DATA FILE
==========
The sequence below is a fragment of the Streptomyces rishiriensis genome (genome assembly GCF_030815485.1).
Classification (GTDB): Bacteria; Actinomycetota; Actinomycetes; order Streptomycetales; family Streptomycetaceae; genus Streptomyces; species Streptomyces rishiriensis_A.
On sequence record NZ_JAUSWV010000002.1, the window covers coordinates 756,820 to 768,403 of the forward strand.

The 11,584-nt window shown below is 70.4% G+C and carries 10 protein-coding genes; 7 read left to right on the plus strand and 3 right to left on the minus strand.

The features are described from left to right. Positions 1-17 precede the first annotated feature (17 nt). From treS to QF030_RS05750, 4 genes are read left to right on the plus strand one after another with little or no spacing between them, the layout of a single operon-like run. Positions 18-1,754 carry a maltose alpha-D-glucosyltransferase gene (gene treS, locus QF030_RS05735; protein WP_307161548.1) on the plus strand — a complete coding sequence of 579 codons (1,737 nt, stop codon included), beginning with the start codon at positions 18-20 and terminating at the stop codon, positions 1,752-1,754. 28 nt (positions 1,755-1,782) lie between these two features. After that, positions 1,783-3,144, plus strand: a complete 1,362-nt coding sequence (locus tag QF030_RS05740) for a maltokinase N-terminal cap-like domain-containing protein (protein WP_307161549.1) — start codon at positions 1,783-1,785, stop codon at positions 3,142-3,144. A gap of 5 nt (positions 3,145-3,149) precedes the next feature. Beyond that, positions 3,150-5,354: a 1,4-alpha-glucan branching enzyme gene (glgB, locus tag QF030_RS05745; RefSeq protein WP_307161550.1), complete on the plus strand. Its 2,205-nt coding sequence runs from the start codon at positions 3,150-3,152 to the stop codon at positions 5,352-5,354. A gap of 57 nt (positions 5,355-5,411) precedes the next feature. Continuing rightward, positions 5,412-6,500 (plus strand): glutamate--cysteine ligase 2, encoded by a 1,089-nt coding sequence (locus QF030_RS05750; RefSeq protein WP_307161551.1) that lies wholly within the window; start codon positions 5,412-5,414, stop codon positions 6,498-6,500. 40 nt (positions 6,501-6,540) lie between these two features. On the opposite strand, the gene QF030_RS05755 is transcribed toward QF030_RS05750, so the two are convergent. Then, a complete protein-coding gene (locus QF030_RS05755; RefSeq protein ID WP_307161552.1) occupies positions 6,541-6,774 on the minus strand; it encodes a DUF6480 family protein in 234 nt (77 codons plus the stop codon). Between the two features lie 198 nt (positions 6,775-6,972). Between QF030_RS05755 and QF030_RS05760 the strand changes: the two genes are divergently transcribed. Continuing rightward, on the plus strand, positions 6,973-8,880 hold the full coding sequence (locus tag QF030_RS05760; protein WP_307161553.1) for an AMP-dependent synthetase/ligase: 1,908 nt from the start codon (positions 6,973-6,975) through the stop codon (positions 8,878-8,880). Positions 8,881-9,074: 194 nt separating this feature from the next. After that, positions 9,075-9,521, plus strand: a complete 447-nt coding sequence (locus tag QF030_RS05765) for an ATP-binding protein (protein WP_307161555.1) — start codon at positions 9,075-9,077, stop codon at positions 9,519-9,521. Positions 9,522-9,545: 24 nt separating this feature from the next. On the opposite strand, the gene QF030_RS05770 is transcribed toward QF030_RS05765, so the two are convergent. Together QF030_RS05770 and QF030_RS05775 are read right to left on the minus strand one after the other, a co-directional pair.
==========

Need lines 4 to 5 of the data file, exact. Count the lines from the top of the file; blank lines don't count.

The 11,584-nt window shown below is 70.4% G+C and carries 10 protein-coding genes; 7 read left to right on the plus strand and 3 right to left on the minus strand.

The features are described from left to right. Positions 1-17 precede the first annotated feature (17 nt). From treS to QF030_RS05750, 4 genes are read left to right on the plus strand one after another with little or no spacing between them, the layout of a single operon-like run. Positions 18-1,754 carry a maltose alpha-D-glucosyltransferase gene (gene treS, locus QF030_RS05735; protein WP_307161548.1) on the plus strand — a complete coding sequence of 579 codons (1,737 nt, stop codon included), beginning with the start codon at positions 18-20 and terminating at the stop codon, positions 1,752-1,754. 28 nt (positions 1,755-1,782) lie between these two features. After that, positions 1,783-3,144, plus strand: a complete 1,362-nt coding sequence (locus tag QF030_RS05740) for a maltokinase N-terminal cap-like domain-containing protein (protein WP_307161549.1) — start codon at positions 1,783-1,785, stop codon at positions 3,142-3,144. A gap of 5 nt (positions 3,145-3,149) precedes the next feature. Beyond that, positions 3,150-5,354: a 1,4-alpha-glucan branching enzyme gene (glgB, locus tag QF030_RS05745; RefSeq protein WP_307161550.1), complete on the plus strand. Its 2,205-nt coding sequence runs from the start codon at positions 3,150-3,152 to the stop codon at positions 5,352-5,354. A gap of 57 nt (positions 5,355-5,411) precedes the next feature. Continuing rightward, positions 5,412-6,500 (plus strand): glutamate--cysteine ligase 2, encoded by a 1,089-nt coding sequence (locus QF030_RS05750; RefSeq protein WP_307161551.1) that lies wholly within the window; start codon positions 5,412-5,414, stop codon positions 6,498-6,500. 40 nt (positions 6,501-6,540) lie between these two features. On the opposite strand, the gene QF030_RS05755 is transcribed toward QF030_RS05750, so the two are convergent. Then, a complete protein-coding gene (locus QF030_RS05755; RefSeq protein ID WP_307161552.1) occupies positions 6,541-6,774 on the minus strand; it encodes a DUF6480 family protein in 234 nt (77 codons plus the stop codon). Between the two features lie 198 nt (positions 6,775-6,972). Between QF030_RS05755 and QF030_RS05760 the strand changes: the two genes are divergently transcribed. Continuing rightward, on the plus strand, positions 6,973-8,880 hold the full coding sequence (locus tag QF030_RS05760; protein WP_307161553.1) for an AMP-dependent synthetase/ligase: 1,908 nt from the start codon (positions 6,973-6,975) through the stop codon (positions 8,878-8,880). Positions 8,881-9,074: 194 nt separating this feature from the next. After that, positions 9,075-9,521, plus strand: a complete 447-nt coding sequence (locus tag QF030_RS05765) for an ATP-binding protein (protein WP_307161555.1) — start codon at positions 9,075-9,077, stop codon at positions 9,519-9,521. Positions 9,522-9,545: 24 nt separating this feature from the next. On the opposite strand, the gene QF030_RS05770 is transcribed toward QF030_RS05765, so the two are convergent. Together QF030_RS05770 and QF030_RS05775 are read right to left on the minus strand one after the other, a co-directional pair.